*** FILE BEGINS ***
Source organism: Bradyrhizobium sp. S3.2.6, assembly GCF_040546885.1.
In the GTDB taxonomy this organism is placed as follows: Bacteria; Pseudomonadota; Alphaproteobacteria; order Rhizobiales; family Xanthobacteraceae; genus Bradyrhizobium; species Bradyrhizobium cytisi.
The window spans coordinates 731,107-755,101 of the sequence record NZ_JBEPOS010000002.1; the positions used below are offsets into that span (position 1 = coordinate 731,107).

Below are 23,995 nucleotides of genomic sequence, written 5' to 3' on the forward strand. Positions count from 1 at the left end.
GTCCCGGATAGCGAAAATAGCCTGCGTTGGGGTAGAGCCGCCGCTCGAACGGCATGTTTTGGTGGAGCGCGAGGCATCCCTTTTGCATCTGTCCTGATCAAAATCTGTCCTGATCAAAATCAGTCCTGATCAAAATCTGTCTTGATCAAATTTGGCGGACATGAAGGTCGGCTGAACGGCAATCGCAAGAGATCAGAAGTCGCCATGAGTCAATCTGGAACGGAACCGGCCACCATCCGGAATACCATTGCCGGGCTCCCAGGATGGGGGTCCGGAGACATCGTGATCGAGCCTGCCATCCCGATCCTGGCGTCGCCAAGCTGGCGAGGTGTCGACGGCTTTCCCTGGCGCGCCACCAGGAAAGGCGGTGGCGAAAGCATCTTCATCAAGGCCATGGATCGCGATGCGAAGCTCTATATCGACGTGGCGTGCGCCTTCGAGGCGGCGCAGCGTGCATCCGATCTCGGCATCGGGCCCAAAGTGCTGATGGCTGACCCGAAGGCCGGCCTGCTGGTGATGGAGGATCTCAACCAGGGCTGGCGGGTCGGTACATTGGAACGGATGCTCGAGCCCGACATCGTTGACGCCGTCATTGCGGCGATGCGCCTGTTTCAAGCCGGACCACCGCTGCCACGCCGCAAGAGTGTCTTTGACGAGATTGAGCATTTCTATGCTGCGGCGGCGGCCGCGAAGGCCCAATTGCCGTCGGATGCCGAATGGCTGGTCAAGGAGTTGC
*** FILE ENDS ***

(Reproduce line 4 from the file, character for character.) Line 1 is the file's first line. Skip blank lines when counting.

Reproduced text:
Below are 23,995 nucleotides of genomic sequence, written 5' to 3' on the forward strand. Positions count from 1 at the left end.